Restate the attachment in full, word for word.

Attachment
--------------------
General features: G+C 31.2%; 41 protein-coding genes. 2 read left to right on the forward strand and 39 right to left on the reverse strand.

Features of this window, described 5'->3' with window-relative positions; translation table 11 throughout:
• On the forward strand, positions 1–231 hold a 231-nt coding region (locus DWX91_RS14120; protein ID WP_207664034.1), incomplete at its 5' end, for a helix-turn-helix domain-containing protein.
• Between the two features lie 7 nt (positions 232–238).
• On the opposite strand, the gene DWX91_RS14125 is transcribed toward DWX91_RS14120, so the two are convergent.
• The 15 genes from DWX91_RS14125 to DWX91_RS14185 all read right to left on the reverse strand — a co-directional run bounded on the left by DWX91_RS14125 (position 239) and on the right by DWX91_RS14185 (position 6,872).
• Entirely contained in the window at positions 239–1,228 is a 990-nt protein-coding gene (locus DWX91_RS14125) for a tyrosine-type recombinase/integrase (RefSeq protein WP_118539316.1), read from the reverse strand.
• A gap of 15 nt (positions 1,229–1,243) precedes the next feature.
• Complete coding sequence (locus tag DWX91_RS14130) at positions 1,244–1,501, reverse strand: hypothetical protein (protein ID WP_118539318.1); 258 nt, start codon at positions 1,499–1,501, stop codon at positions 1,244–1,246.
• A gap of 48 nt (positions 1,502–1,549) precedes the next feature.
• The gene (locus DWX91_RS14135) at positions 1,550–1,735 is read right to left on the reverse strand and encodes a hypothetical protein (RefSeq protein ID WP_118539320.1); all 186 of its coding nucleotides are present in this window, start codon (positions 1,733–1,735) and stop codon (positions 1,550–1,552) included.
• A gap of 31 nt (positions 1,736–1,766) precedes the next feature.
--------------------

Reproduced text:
General features: G+C 31.2%; 41 protein-coding genes. 2 read left to right on the forward strand and 39 right to left on the reverse strand.

Features of this window, described 5'->3' with window-relative positions; translation table 11 throughout:
• On the forward strand, positions 1–231 hold a 231-nt coding region (locus DWX91_RS14120; protein ID WP_207664034.1), incomplete at its 5' end, for a helix-turn-helix domain-containing protein.
• Between the two features lie 7 nt (positions 232–238).
• On the opposite strand, the gene DWX91_RS14125 is transcribed toward DWX91_RS14120, so the two are convergent.
• The 15 genes from DWX91_RS14125 to DWX91_RS14185 all read right to left on the reverse strand — a co-directional run bounded on the left by DWX91_RS14125 (position 239) and on the right by DWX91_RS14185 (position 6,872).
• Entirely contained in the window at positions 239–1,228 is a 990-nt protein-coding gene (locus DWX91_RS14125) for a tyrosine-type recombinase/integrase (RefSeq protein WP_118539316.1), read from the reverse strand.
• A gap of 15 nt (positions 1,229–1,243) precedes the next feature.
• Complete coding sequence (locus tag DWX91_RS14130) at positions 1,244–1,501, reverse strand: hypothetical protein (protein ID WP_118539318.1); 258 nt, start codon at positions 1,499–1,501, stop codon at positions 1,244–1,246.
• A gap of 48 nt (positions 1,502–1,549) precedes the next feature.
• The gene (locus DWX91_RS14135) at positions 1,550–1,735 is read right to left on the reverse strand and encodes a hypothetical protein (RefSeq protein ID WP_118539320.1); all 186 of its coding nucleotides are present in this window, start codon (positions 1,733–1,735) and stop codon (positions 1,550–1,552) included.
• A gap of 31 nt (positions 1,736–1,766) precedes the next feature.